The departure of the airline’s CEO meant “anyone is vulnerable if the Party wants it,” Mr. O’Toole told The Globe and Mail in a 2020 interview, referring to the Chinese Communist Party. He largely stopped speaking publicly about his sister and her family and declined an interview about the CSIS request this week.

Mr. O’Toole’s family returned to Canada from Hong Kong in 2021, the year the Conservatives lost to the Liberals.

The CSIS request to Mr. O’Toole points to the extent of Chinese attempts to wield influence in Canada, said Kenny Chiu, a former Conservative MP who has said he was the target of a disinformation campaign in the last election, which he lost.

“If Beijing even dared to threaten somebody who has the potential of forming a government, to be the prime minister of the country – just imagine what they can do to ordinary Canadian citizens,” Mr. Chiu said.

CSIS did not immediately respond to a request from The Globe to say how many other MPs are receiving intelligence briefings. But a senior government official said CSIS is still drawing up a list of all parliamentarians who would require such briefings.

The official said CSIS is trying to determine the threshold for providing parliamentarians a briefing: Would a mention in passing during its intelligence collection necessitate one or would it be only reserved for cases where a foreign power was paying special attention to an MP or senator?

The official cautioned no threshold has been set and it may be that CSIS decides to brief everyone. The Globe is not naming the official because they are not authorized to discuss national-security matters.

On May 1, The Globe reported that Chinese diplomat Zhao Wei was part of an effort to target Mr. Chong and his family in Hong Kong in 2021. After the report, CSIS director David Vigneault confirmed to Mr. Chong in a briefing that he had been a target of Chinese intimidation. Neither CSIS nor the government has explained why Mr. Chong was not informed of the threat in 2021.

A week after The Globe report, Foreign Affairs Minister Mélanie Joly expelled Mr. Zhao, who left Canada on Friday.

Beijing retaliated by expelling Canadian diplomat Jennifer Lynn Lalonde, consul of the Consulate General of Canada in Shanghai. China’s embassy in Ottawa has accused Canada of breaching international law by expelling Mr. Zhao, saying the move was based on anti-Chinese sentiment.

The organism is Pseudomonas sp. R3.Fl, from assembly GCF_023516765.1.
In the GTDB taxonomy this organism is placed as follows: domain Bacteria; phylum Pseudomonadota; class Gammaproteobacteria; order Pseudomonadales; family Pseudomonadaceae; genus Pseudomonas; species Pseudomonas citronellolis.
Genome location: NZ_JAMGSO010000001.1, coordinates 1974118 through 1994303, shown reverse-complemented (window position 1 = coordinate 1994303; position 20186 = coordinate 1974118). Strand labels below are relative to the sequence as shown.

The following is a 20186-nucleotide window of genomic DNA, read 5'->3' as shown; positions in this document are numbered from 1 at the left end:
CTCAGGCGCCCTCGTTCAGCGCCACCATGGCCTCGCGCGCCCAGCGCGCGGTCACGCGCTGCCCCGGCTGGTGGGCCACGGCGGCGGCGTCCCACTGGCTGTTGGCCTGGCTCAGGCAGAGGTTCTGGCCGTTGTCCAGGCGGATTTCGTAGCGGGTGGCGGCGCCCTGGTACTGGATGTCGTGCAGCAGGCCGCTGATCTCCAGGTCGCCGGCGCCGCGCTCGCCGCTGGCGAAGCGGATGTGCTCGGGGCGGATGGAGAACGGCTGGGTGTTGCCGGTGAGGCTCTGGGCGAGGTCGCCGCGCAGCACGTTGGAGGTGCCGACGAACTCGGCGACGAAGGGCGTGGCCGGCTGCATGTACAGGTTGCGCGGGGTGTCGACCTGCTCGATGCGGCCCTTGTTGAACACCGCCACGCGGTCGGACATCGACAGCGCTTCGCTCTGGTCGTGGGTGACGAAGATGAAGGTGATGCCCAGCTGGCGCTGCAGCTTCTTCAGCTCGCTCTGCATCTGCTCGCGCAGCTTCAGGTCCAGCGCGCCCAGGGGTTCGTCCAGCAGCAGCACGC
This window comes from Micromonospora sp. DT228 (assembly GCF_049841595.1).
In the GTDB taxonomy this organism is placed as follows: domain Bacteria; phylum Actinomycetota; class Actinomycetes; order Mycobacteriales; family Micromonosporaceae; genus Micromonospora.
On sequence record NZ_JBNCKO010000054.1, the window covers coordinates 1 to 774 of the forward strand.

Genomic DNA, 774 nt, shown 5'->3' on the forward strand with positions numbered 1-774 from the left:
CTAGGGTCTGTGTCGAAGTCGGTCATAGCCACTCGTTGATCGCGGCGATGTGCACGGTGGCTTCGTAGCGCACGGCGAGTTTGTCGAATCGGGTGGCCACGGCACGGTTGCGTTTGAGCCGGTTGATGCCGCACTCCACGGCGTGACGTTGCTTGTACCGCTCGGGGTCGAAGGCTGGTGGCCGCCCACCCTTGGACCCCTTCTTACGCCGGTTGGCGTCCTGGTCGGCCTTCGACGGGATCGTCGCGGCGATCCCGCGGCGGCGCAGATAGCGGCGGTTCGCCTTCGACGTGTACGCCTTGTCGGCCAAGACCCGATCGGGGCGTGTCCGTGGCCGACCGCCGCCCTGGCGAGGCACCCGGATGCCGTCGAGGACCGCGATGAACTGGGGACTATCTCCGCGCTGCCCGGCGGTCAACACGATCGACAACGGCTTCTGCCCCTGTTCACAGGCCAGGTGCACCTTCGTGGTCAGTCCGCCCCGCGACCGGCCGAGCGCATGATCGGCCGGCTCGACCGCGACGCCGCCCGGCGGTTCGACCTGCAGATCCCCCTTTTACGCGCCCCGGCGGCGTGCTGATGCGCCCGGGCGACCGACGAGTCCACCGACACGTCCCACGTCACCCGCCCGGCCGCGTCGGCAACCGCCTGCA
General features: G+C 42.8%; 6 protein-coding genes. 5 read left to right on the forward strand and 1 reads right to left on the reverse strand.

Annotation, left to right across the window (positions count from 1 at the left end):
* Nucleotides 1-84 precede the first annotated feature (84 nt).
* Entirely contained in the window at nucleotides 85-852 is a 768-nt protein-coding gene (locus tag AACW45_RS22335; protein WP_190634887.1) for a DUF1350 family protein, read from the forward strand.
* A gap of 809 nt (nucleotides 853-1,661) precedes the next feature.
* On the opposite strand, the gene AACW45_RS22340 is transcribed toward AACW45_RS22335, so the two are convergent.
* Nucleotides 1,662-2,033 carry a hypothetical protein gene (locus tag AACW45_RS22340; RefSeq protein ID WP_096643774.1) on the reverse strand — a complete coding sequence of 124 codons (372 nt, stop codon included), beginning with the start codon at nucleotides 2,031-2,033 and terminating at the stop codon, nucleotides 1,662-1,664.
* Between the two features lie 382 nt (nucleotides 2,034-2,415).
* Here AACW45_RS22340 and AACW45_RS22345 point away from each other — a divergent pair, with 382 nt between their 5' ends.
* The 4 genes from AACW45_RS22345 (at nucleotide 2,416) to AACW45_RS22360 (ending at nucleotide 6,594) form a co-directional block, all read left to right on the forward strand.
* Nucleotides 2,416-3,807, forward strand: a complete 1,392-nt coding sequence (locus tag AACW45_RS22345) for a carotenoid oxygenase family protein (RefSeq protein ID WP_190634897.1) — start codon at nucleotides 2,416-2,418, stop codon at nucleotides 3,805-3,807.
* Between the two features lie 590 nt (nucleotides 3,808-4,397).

The Globe reported Friday that CSIS has a significant counterintelligence file on Mr. Zhao, and, since 2020, has shared that information with Global Affairs Canada, the department with the authority to expel foreign representatives for engaging in non-diplomatic activities.

Mr. Zhao became a target of CSIS surveillance in 2019, according to one national-security source. The Globe is not naming the source because they risk prosecution under the Security of Information Act.

The source said Mr. Zhao was responsible for keeping track of known opponents of the Chinese Communist Party in the Greater Toronto Area, including Falun Gong practitioners, Uyghur human-rights activists, Hong Kong pro-democracy activists and supporters of Tibetan and Taiwanese independence.

Mr. Zhao and his proxies took pictures of dissidents, monitored events held by them, documented their identities and sent the information back to China’s secret police, the Ministry of State Security, the source said. The source previously described Mr. Zhao to The Globe as “a suspected intelligence actor.”

The source said Mr. Zhao had also been observed meeting in Toronto with a number of constituency staffers for Toronto-area Liberal MPs, including an assistant for International Trade Minister Mary Ng. Mr. Zhao asked some of those aides to keep their MPs away from pro-Taiwan events, according to the source.